According to the Wall Street Journal, on June 18, 1958, the United States economy was heading toward an inflationary spiral: “Credit expansion born of deficit financing will fuel a new, more destructive round of inflation that will reduce the dollar’s value to new lows.” This followed the recession that lasted from August 1957 to April 1958. Economists expected business to pick up, employment to increase, and wages and prices to rise--all factors that would lower the value of the dollar. This situation would increase the marketability of domestic goods overseas, but reduce the ability of Americans to buy foreign-made products or to travel abroad. In all, the national debt would increase causing more dependence on foreign countries.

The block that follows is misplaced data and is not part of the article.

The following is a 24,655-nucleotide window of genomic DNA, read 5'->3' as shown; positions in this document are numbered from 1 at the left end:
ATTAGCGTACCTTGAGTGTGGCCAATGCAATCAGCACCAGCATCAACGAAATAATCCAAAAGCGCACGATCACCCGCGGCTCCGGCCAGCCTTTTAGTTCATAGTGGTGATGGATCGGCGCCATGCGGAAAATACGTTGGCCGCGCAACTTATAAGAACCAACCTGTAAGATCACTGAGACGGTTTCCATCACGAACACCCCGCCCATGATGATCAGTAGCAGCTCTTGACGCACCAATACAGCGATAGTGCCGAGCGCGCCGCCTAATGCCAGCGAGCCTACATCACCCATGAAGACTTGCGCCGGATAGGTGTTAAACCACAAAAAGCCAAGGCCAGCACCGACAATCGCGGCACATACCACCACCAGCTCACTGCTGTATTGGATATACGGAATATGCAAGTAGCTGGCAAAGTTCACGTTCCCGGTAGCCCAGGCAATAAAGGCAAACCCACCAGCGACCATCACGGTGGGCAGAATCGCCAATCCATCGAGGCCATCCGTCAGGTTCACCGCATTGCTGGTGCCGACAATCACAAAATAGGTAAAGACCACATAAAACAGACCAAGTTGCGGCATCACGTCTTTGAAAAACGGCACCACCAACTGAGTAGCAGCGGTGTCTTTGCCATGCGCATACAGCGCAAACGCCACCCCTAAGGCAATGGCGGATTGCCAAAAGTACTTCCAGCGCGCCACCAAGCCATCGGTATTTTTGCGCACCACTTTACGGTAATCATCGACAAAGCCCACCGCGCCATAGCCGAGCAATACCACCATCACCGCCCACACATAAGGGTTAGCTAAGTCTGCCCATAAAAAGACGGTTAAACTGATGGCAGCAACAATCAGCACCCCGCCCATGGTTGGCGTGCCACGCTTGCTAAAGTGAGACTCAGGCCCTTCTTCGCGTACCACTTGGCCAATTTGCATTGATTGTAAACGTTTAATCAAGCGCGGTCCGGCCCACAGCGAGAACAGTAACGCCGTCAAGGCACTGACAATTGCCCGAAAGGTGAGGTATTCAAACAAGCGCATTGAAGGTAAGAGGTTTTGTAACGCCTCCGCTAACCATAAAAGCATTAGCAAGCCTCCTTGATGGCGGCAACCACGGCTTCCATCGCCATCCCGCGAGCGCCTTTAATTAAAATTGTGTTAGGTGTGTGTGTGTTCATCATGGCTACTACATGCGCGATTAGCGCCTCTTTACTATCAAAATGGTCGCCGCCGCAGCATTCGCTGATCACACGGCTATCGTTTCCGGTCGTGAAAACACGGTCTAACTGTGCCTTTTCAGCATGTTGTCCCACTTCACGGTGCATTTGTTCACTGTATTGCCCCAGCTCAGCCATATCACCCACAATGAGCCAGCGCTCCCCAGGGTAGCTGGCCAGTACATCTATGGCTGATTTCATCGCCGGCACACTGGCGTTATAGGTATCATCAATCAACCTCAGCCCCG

Congress was expected to raise the debt ceiling to $300 million. Bureau of the Budget director Maurice Stans said that he saw no “possibility of balancing the budget for several years.” The Journal quotes an unnamed economist saying, “I don’t blame anyone for being frightened at what’s ahead.”